Photo by Bianca Castillo on Unsplash
The world is not a very comfortable place right now.
Now, it could certainly be worse (although I don’t usually find that reminder too terribly comforting); but it has also definitely been better. To say that the difficulties, tragedies, injustices, and uncertainties of this year have been utterly overwhelming would probably be a gross understatement for most of us.
But if we are uncomfortable in the world, that is okay. More than okay—we’re not actually supposed to be too comfortable here.
Not Home Yet
That isn’t to say that God doesn’t want us to be happy and enjoy the good things of this life. It doesn’t make our suffering any less real. Nor does it give us any excuse for not striving to care for the needs and alleviate the suffering of those around us. But we are not made for this world, and it cannot satisfy us—not even if COVID disappeared, the entire country unanimously elected a perfect president, and all five of my children slept through the night on the same night.
Nothing in this world can satisfy us because
“The world is thy ship, not thy home.”—St. Thérèse of Lisieux
Or, as St. Augustine says, “Evils abound in the world, in order that the world may not engage our love.” In other words, one of the reasons God permits evil is so that we won’t mistake the journey for our final destination.
We can fall into the dark depths of discouragement—perhaps even despair—when we lose sight of the reality that this world is a means to an End. However, the sufferings of this year should strip us of any illusion that we are at home in this world. We desperately need to nourish hope in our hearts—that supernatural virtue by which we firmly desire heaven as our true happiness and trust in God’s promise and grace to get us there (CCC 1817–1821). As we reach the end of one liturgical year and prepare to enter into a new one, we have a perfect opportunity to do just that.
Christ the King
This Sunday we celebrate the Solemnity of Our Lord Jesus Christ, King of the Universe. This is not just some nice spiritual idea—this is a statement about reality at its deepest level. Christ is King, and one day every knee shall bow and every tongue confess him Lord (see Philippians 2:10–11). This feast is an opportunity for us to renew our loving fidelity to our King, to pray ever more fervently the words he taught us: thy kingdom come, thy will be done, on earth—in my heart—as it is in heaven.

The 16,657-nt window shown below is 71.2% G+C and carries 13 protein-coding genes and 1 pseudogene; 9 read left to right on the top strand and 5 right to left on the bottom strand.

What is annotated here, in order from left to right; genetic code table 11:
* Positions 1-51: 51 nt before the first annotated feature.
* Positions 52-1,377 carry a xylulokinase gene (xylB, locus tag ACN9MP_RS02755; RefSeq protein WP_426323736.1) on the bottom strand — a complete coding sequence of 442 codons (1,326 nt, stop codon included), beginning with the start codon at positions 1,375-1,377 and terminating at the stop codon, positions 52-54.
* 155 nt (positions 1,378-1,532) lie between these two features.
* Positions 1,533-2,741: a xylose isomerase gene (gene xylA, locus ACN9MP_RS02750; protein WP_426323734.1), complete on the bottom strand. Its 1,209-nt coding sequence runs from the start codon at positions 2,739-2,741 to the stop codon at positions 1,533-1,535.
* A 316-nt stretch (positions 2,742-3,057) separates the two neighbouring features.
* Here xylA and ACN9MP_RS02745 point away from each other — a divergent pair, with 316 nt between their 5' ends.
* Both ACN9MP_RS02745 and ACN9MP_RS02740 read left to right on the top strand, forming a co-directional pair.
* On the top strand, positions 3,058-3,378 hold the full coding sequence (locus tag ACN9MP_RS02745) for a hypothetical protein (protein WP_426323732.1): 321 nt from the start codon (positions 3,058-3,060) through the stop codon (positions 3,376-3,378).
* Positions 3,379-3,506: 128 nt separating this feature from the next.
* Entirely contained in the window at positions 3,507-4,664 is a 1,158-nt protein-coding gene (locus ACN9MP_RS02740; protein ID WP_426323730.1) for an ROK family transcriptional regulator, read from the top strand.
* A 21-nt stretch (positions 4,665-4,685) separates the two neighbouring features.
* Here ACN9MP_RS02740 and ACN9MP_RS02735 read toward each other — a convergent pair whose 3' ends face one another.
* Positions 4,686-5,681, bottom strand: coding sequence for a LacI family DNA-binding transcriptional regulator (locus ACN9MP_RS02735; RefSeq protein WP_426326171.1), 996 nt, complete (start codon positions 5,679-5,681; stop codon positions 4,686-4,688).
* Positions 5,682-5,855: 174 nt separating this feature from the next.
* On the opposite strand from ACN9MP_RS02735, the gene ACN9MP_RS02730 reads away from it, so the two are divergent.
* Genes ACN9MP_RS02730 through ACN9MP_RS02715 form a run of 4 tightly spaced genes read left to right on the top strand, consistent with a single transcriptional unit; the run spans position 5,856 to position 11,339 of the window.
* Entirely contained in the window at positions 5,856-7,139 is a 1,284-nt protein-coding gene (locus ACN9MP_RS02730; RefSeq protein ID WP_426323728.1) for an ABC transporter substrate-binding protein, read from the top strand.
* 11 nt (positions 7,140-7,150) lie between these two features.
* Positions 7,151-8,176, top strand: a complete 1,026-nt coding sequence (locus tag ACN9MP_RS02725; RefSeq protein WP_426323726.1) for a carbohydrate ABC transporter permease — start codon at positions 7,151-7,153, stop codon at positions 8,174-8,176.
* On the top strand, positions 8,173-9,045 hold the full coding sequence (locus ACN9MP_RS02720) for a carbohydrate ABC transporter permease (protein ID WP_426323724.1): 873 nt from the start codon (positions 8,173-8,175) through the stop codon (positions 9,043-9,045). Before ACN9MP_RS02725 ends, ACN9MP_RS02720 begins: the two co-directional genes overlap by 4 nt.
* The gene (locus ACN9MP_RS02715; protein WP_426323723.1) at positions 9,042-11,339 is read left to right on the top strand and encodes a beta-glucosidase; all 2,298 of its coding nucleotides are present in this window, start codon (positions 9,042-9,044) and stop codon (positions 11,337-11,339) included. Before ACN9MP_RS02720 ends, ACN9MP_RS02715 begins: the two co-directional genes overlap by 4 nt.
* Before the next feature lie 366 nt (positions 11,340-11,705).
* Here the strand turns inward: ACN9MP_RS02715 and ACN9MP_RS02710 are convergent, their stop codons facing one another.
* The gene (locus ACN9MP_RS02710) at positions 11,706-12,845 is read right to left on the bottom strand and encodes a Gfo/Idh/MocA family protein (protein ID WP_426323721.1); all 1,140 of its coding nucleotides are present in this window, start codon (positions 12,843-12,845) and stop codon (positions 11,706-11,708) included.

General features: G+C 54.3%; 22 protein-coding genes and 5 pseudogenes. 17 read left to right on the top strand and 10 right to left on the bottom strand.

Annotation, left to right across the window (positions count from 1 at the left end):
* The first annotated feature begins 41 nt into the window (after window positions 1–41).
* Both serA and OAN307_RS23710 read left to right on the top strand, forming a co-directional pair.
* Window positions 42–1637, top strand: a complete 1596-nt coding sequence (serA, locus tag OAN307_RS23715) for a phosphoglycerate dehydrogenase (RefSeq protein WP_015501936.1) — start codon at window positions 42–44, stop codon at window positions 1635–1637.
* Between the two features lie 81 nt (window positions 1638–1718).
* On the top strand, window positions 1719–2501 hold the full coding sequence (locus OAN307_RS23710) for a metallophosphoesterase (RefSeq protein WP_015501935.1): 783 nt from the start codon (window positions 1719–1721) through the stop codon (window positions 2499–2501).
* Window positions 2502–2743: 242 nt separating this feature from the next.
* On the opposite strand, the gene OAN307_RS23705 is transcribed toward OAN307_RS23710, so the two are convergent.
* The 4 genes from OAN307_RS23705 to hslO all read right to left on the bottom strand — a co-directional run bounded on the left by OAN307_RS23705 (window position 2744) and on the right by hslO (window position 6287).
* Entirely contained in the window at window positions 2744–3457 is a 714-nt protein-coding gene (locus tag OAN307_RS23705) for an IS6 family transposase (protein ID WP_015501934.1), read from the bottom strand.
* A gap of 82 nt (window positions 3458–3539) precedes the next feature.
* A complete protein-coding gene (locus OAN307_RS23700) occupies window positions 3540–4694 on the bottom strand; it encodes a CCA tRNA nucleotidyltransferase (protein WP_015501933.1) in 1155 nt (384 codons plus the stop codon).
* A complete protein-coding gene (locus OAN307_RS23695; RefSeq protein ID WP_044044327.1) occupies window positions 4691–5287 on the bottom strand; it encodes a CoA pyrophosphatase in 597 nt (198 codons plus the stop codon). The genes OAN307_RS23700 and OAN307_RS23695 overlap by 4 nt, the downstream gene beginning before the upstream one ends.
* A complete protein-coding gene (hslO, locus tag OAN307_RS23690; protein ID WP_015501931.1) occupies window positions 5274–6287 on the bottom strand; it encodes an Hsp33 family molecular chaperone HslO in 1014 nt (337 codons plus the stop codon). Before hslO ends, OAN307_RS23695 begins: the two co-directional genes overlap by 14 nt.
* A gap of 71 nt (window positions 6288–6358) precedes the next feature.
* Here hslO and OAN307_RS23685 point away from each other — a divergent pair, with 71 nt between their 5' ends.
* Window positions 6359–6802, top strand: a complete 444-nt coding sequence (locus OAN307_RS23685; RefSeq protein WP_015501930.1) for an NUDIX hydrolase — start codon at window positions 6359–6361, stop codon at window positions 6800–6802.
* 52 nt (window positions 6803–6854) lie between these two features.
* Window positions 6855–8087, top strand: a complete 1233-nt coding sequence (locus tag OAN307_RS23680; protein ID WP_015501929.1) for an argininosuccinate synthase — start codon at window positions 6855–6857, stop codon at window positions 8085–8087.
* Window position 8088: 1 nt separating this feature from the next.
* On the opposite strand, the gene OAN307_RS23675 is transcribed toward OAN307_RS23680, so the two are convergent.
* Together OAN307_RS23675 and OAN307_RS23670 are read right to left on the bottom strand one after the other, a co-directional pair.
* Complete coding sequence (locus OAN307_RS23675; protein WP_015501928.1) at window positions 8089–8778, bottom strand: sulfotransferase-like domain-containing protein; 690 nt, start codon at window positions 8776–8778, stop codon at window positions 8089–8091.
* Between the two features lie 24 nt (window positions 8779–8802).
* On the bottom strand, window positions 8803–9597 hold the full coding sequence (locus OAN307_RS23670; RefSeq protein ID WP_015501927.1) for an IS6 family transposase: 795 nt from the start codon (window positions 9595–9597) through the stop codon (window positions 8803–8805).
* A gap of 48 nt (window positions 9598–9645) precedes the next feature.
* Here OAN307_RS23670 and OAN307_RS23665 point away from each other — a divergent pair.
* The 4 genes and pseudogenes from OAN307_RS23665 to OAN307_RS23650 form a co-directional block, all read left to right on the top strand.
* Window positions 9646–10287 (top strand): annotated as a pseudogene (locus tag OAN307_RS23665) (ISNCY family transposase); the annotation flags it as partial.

Acclaiming Christ as King of the Universe—and therefore King of every nook and cranny of our hearts and lives—does not mean we are putting him in charge and turning over authority to him. Rather, it means that we are acknowledging the reality that he already is sovereign and are willingly submitting to his benevolent reign—we are choosing to live in the real world. This is true wisdom, to see things as they really are and to act accordingly: “The fear of the Lord is the beginning of wisdom” (Proverbs 9:10).
It is this allegiance to Christ the King—not merely lip-service or head-knowledge, but a fidelity that transforms our whole being—that will keep us firm in hope as we navigate the stormy seas of this life. By the help of his grace and the guidance of his example, we will be able to steer straight between the two perilous extremes of being too attached to this world and giving up on it entirely. Whole-hearted devotion to Christ our King will keep us working diligently to meet both the material and spiritual needs of our fellow sojourners (as we are exhorted to do in this Sunday’s Gospel, Matthew 25:31–46) while never forgetting that God alone will give us rest, and as he is our shepherd, there is nothing we shall want (as we hear in Sunday’s First Reading, Ezekiel 34:11-12, 15-17, and Responsorial Psalm, Psalm 23).
Hope for the Journey
We can have complete confidence in God’s promise to bring us safely through this world to his rest in Heaven because he is not only our all-powerful King, but also our all-loving and all-good Redeemer. Christ the King reigns from the throne of the Cross. He has proven his love in pouring out his life for us “while we were yet sinners” (Romans 5:8), and he has demonstrated his power in taking up his life again in the Resurrection (John 10:18).
This is yet another reason why we should not expect to be comfortable in this world. “The world knew him not” (John 1:10) and “no servant is greater than his master” (John 15:18–20). If the world rejected and persecuted him, then we know to expect that same treatment—if we follow him faithfully (Matthew 5:10–12). But our hope is in his Resurrection. He has conquered sin and death, and if we die with him, we shall also reign with him (2 Timothy 2:11–12). In him we are more than conquerors (Romans 8:37).
And so, with eyes and hearts fixed firmly on heaven, let us heed the words of St. Augustine and cling with love and obedience to Our King:
“Let us not find fault with the Master of the household; for He is loving to us. He bears us, and not we him. He knows how to govern what He made; do what He has bidden, and hope for what He has promised.”